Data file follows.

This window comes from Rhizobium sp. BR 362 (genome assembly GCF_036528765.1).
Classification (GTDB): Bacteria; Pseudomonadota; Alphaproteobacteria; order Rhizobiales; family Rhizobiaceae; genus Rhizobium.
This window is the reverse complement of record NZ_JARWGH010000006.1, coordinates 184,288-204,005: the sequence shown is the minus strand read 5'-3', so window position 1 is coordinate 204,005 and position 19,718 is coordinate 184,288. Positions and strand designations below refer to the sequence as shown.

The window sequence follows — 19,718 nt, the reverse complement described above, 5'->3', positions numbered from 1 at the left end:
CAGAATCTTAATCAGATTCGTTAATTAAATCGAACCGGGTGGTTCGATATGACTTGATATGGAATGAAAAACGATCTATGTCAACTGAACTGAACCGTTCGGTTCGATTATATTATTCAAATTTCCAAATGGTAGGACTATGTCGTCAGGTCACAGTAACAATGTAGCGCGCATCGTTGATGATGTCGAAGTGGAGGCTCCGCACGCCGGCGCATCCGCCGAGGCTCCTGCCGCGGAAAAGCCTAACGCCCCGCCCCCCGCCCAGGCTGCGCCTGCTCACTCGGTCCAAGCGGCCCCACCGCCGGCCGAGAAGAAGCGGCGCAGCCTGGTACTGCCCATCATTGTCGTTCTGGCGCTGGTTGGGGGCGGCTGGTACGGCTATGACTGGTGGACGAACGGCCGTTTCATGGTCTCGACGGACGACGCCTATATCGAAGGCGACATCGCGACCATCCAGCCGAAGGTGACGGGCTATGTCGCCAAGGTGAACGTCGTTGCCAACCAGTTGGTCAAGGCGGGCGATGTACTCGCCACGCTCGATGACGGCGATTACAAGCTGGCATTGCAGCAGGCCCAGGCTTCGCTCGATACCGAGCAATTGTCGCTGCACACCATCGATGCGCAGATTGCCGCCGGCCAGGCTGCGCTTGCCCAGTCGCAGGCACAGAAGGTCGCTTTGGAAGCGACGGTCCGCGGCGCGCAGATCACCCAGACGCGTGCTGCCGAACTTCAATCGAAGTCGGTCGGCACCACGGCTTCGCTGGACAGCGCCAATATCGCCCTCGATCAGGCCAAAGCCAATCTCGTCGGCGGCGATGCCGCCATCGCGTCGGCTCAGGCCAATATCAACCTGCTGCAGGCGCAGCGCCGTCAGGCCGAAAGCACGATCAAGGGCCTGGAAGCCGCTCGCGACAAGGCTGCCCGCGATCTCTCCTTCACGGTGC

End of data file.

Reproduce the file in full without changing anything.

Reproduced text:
This window comes from Rhizobium sp. BR 362 (genome assembly GCF_036528765.1).
Classification (GTDB): Bacteria; Pseudomonadota; Alphaproteobacteria; order Rhizobiales; family Rhizobiaceae; genus Rhizobium.
This window is the reverse complement of record NZ_JARWGH010000006.1, coordinates 184,288-204,005: the sequence shown is the minus strand read 5'-3', so window position 1 is coordinate 204,005 and position 19,718 is coordinate 184,288. Positions and strand designations below refer to the sequence as shown.

The window sequence follows — 19,718 nt, the reverse complement described above, 5'->3', positions numbered from 1 at the left end:
CAGAATCTTAATCAGATTCGTTAATTAAATCGAACCGGGTGGTTCGATATGACTTGATATGGAATGAAAAACGATCTATGTCAACTGAACTGAACCGTTCGGTTCGATTATATTATTCAAATTTCCAAATGGTAGGACTATGTCGTCAGGTCACAGTAACAATGTAGCGCGCATCGTTGATGATGTCGAAGTGGAGGCTCCGCACGCCGGCGCATCCGCCGAGGCTCCTGCCGCGGAAAAGCCTAACGCCCCGCCCCCCGCCCAGGCTGCGCCTGCTCACTCGGTCCAAGCGGCCCCACCGCCGGCCGAGAAGAAGCGGCGCAGCCTGGTACTGCCCATCATTGTCGTTCTGGCGCTGGTTGGGGGCGGCTGGTACGGCTATGACTGGTGGACGAACGGCCGTTTCATGGTCTCGACGGACGACGCCTATATCGAAGGCGACATCGCGACCATCCAGCCGAAGGTGACGGGCTATGTCGCCAAGGTGAACGTCGTTGCCAACCAGTTGGTCAAGGCGGGCGATGTACTCGCCACGCTCGATGACGGCGATTACAAGCTGGCATTGCAGCAGGCCCAGGCTTCGCTCGATACCGAGCAATTGTCGCTGCACACCATCGATGCGCAGATTGCCGCCGGCCAGGCTGCGCTTGCCCAGTCGCAGGCACAGAAGGTCGCTTTGGAAGCGACGGTCCGCGGCGCGCAGATCACCCAGACGCGTGCTGCCGAACTTCAATCGAAGTCGGTCGGCACCACGGCTTCGCTGGACAGCGCCAATATCGCCCTCGATCAGGCCAAAGCCAATCTCGTCGGCGGCGATGCCGCCATCGCGTCGGCTCAGGCCAATATCAACCTGCTGCAGGCGCAGCGCCGTCAGGCCGAAAGCACGATCAAGGGCCTGGAAGCCGCTCGCGACAAGGCTGCCCGCGATCTCTCCTTCACGGTGC